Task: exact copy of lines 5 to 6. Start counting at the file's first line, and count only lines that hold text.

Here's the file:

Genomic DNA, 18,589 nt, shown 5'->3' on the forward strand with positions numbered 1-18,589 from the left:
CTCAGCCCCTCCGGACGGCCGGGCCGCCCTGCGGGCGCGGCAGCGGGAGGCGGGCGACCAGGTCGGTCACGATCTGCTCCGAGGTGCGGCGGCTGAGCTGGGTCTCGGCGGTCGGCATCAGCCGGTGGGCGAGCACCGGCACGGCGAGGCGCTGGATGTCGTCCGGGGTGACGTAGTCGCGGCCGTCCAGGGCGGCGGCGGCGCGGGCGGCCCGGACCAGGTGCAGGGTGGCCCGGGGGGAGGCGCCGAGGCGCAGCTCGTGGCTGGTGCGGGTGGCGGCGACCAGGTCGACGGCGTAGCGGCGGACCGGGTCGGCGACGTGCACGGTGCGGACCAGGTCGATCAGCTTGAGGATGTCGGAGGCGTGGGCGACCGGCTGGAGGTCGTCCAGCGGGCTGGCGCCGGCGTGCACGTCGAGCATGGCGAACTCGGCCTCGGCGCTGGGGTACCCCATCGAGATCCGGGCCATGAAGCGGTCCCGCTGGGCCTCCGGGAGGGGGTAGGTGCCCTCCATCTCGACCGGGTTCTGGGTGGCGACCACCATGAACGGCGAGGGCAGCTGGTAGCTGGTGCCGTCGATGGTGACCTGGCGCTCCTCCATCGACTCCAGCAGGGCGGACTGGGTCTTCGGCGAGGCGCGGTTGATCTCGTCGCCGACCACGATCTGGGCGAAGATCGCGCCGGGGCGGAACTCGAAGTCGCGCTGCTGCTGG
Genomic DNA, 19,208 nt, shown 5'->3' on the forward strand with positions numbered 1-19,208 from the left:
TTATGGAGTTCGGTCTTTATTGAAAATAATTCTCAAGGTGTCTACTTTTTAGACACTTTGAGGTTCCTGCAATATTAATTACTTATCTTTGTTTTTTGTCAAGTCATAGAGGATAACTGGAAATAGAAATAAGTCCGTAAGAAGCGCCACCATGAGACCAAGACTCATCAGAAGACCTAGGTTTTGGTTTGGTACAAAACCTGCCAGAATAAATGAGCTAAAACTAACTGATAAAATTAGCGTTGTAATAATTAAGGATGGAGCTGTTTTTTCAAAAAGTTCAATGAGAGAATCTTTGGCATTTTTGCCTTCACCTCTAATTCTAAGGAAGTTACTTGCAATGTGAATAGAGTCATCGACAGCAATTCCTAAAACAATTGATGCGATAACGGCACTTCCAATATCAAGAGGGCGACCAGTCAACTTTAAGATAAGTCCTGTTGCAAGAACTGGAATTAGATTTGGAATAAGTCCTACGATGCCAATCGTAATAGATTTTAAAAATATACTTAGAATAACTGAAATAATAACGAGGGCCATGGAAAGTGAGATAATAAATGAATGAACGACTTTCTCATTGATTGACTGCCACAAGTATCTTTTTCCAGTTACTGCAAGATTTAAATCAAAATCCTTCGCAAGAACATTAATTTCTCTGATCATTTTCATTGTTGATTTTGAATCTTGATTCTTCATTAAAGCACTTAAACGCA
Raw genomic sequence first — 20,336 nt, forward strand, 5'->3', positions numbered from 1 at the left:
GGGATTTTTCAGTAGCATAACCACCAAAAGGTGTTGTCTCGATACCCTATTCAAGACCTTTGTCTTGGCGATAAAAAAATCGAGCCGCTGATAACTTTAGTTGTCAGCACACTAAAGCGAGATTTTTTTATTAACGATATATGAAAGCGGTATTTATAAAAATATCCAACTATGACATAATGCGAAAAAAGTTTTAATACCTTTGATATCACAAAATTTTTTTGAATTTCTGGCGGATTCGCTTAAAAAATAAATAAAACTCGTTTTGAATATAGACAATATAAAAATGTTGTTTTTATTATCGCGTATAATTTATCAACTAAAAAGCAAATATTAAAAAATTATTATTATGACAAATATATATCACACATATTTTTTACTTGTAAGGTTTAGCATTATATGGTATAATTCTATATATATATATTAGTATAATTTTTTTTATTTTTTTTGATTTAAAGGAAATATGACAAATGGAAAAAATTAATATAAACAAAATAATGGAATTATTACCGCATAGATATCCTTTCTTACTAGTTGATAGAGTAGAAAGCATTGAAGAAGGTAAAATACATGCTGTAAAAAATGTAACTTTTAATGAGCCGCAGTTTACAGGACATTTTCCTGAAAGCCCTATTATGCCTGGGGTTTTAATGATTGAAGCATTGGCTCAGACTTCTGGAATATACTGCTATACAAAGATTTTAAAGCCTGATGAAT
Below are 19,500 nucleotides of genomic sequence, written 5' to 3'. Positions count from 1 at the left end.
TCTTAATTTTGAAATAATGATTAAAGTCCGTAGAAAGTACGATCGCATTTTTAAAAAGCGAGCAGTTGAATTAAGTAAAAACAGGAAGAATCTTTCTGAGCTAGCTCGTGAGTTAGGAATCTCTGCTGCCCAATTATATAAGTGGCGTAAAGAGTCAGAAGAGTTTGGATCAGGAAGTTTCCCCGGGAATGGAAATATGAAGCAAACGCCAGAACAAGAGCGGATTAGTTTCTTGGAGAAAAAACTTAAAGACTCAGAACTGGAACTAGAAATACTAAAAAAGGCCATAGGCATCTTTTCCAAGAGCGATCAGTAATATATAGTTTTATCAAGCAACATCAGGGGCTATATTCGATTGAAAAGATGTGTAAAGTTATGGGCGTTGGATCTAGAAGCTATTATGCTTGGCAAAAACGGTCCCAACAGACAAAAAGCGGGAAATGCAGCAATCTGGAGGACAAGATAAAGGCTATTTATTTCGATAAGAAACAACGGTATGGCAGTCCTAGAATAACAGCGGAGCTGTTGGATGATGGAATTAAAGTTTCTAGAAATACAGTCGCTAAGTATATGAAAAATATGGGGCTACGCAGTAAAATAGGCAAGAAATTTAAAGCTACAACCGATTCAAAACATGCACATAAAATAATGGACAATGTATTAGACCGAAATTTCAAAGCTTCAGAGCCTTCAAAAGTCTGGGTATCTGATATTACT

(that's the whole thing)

Raw genomic sequence first — 20,336 nt, forward strand, 5'->3', positions numbered from 1 at the left:
GGGATTTTTCAGTAGCATAACCACCAAAAGGTGTTGTCTCGATACCCTATTCAAGACCTTTGTCTTGGCGATAAAAAAATCGAGCCGCTGATAACTTTAGTTGTCAGCACACTAAAGCGAGATTTTTTTATTAACGATATATGAAAGCGGTATTTATAAAAATATCCAACTATGACATAATGCGAAAAAAGTTTTAATACCTTTGATATCACAAAATTTTTTTGAATTTCTGGCGGATTCGCTTAAAAAATAAATAAAACTCGTTTTGAATATAGACAATATAAAAATGTTGTTTTTATTATCGCGTATAATTTATCAACTAAAAAGCAAATATTAAAAAATTATTATTATGACAAATATATATCACACATATTTTTTACTTGTAAGGTTTAGCATTATATGGTATAATTCTATATATATATATTAGTATAATTTTTTTTATTTTTTTTGATTTAAAGGAAATATGACAAATGGAAAAAATTAATATAAACAAAATAATGGAATTATTACCGCATAGATATCCTTTCTTACTAGTTGATAGAGTAGAAAGCATTGAAGAAGGTAAAATACATGCTGTAAAAAATGTAACTTTTAATGAGCCGCAGTTTACAGGACATTTTCCTGAAAGCCCTATTATGCCTGGGGTTTTAATGATTGAAGCATTGGCTCAGACTTCTGGAATATACTGCTATACAAAGATTTTAAAGCCTGATGAAT